RICHMOND Va. (Reuters) - Defense lawyers rested their case on Wednesday as the corruption and fraud trial of former Virginia Governor Robert McDonnell and his wife neared its end.
McDonnell, a Republican, and his wife Maureen face a 14-count indictment for allegedly accepting $177,000 in gifts and loans from Star Scientific Chief Executive Jonnie Williams Sr. in exchange for promoting his dietary supplements company and its main product, Anatabloc.
The case could go to the jury this week following closing arguments and instructions from U.S. District Court Judge James Spencer.
The defense team for Maureen McDonnell also presented its case on Wednesday, with a daughter testifying about her parents’ arguments and lack of communication.
Jeanine McDonnell Zubowsky, 33, the couple’s oldest daughter, testified under defense questioning that her mother was beset by “frustration, loneliness and anger sometimes” as her husband climbed the political ladder from state legislator to attorney general and, in 2010, to governor.
“There was barely any communication, and if there was it wasn’t good,” Zubowsky said.
McDonnell, who had stressed family values in his campaign for governor, was increasingly absent from home, she said.
Zubowsky said public appearances in which the couple were seen holding hands and caressing were mainly for the camera.
One of the foundations of the couple’s defense is that their marriage was crumbling, and they could not have hatched a conspiracy with Williams because they were not talking with each other.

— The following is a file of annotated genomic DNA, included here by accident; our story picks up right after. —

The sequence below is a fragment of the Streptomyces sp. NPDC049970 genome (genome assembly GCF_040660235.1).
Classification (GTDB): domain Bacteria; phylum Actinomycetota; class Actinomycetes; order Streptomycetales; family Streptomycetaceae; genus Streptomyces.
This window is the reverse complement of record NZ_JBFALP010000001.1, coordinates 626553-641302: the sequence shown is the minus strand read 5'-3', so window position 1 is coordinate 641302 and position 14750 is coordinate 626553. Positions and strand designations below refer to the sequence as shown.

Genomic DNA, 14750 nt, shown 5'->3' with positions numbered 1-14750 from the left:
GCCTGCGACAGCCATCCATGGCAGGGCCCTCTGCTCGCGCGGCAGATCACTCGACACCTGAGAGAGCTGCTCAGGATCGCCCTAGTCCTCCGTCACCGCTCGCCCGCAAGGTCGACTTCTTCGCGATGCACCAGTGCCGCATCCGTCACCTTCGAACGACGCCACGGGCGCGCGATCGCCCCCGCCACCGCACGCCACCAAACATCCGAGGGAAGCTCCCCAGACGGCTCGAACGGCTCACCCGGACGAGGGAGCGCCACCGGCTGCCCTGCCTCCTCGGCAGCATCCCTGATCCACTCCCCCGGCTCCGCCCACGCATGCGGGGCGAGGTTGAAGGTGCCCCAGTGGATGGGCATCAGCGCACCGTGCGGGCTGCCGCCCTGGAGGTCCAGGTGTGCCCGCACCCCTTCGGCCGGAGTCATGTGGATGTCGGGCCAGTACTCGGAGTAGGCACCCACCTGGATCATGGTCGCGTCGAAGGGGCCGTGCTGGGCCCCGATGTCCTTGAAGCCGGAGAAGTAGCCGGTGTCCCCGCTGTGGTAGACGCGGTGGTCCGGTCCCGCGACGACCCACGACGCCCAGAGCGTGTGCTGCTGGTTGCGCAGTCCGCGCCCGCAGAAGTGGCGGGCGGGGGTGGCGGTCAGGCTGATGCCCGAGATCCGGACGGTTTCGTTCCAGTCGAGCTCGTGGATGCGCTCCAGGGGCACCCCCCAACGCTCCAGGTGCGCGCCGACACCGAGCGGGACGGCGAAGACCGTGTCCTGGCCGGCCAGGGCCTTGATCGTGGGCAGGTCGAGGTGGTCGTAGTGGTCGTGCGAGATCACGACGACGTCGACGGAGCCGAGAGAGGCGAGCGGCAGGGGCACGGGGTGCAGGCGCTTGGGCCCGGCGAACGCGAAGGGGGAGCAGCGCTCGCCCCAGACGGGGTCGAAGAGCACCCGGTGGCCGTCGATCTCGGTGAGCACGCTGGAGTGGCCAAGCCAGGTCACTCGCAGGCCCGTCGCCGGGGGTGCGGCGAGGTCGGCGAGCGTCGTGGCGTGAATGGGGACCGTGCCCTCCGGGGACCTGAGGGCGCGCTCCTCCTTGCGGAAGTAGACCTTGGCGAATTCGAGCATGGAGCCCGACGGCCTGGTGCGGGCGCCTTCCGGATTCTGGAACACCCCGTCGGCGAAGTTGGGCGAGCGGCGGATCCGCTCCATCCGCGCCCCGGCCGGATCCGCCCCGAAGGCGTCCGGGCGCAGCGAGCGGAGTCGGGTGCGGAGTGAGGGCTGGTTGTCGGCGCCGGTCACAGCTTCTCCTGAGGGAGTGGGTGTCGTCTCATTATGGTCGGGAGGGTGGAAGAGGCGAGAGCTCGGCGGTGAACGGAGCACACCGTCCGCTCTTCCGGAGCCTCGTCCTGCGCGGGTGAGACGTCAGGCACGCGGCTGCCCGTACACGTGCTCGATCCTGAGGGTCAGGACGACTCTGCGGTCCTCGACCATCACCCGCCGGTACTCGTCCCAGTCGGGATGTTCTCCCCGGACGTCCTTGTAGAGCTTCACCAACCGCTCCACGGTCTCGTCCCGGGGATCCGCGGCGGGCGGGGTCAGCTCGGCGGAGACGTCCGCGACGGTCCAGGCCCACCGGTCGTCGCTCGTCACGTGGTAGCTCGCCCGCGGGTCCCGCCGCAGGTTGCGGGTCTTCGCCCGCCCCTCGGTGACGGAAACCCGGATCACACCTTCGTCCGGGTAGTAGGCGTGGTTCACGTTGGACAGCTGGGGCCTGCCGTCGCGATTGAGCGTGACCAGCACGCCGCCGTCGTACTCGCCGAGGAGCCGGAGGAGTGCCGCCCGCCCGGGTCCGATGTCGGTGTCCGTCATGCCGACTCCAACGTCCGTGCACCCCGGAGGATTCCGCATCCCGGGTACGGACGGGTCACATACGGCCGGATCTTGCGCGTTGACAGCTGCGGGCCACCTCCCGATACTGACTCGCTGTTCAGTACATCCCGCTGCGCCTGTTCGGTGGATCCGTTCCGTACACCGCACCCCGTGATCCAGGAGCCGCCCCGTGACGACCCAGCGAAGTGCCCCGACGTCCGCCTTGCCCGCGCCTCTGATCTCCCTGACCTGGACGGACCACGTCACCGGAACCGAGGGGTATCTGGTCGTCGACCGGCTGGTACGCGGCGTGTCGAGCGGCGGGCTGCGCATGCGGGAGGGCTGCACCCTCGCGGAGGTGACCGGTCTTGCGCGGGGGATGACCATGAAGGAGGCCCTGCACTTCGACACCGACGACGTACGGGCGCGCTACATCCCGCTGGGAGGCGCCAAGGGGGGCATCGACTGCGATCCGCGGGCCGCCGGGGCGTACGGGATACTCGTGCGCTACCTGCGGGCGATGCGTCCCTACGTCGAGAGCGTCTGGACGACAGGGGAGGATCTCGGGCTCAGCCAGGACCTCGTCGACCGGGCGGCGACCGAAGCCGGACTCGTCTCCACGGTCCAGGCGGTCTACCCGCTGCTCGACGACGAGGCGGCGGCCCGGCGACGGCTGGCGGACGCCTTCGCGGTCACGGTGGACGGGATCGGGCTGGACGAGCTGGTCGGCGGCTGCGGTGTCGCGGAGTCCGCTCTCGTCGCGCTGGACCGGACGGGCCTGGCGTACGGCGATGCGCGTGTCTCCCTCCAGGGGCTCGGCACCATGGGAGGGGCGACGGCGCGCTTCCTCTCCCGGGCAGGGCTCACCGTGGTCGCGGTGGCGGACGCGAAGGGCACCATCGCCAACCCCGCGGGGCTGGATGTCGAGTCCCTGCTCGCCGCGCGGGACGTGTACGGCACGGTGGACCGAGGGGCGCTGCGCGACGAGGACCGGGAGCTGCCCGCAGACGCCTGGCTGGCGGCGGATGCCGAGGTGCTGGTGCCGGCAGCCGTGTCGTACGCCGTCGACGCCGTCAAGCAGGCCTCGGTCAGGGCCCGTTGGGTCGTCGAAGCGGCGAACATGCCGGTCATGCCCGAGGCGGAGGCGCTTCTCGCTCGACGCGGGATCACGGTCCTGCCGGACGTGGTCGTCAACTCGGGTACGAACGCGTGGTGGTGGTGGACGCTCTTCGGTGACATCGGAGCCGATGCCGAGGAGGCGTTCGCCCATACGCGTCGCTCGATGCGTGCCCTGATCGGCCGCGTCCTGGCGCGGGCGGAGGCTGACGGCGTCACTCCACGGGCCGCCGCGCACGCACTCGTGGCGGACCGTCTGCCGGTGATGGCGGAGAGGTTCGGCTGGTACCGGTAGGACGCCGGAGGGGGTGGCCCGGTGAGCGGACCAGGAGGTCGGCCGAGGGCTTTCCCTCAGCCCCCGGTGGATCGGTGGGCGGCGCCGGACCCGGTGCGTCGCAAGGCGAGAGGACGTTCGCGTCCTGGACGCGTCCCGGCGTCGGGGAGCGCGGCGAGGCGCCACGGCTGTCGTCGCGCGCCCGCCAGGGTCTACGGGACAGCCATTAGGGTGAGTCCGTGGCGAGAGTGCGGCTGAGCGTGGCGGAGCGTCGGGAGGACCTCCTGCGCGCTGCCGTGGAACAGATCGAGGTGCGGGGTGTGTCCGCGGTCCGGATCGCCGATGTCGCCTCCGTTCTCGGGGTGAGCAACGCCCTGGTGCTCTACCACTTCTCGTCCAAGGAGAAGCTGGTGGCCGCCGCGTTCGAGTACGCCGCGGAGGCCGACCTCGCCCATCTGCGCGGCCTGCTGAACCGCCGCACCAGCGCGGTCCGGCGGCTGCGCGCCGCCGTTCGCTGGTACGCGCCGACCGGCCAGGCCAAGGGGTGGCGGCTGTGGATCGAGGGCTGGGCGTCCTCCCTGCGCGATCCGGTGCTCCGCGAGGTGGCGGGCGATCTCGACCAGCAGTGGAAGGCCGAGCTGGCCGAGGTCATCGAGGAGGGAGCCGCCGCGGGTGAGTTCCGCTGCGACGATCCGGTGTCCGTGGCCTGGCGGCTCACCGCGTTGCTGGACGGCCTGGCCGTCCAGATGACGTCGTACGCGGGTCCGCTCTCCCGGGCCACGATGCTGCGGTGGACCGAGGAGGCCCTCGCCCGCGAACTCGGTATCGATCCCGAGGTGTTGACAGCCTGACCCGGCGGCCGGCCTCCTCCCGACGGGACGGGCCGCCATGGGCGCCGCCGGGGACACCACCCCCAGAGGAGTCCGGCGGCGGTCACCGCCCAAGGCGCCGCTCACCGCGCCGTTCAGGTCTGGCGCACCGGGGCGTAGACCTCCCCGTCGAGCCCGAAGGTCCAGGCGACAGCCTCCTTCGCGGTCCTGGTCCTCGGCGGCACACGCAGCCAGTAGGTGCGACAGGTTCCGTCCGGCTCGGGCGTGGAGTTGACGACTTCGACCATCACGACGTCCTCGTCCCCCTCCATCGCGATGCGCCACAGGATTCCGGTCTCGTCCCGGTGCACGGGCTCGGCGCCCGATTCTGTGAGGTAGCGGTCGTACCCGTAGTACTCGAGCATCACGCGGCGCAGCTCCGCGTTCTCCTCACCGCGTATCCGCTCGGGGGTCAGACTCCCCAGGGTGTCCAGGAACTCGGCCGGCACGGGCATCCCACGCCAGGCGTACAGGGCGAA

During five days on the witness stand, McDonnell insisted that he had only performed routine courtesies for Williams. He said Williams had never specifically asked him to do anything.
Zubowsky acknowledged that she had taken gifts from Williams, including airplane flights and a $10,000 check as a wedding present.
“Once we realized Jonnie himself was a criminal,” she said, the check was returned.
Williams was granted immunity to testify for the prosecution about what he described as a “business relationship” with the McDonnells, with gifts and loans in exchange for influence.
April Niamtu, a friend of Maureen McDonnell, described her as “very gullible” and easily persuaded.
Niamtu said the former first lady was a nervous person, always biting her fingernails and concerned about her lack of privacy at the governor’s mansion.
If convicted, the couple could spend 20 years in prison and face hefty fines. McDonnell’s term as governor ended in January.
Editing by Ian Simpson and Mohammad Zargham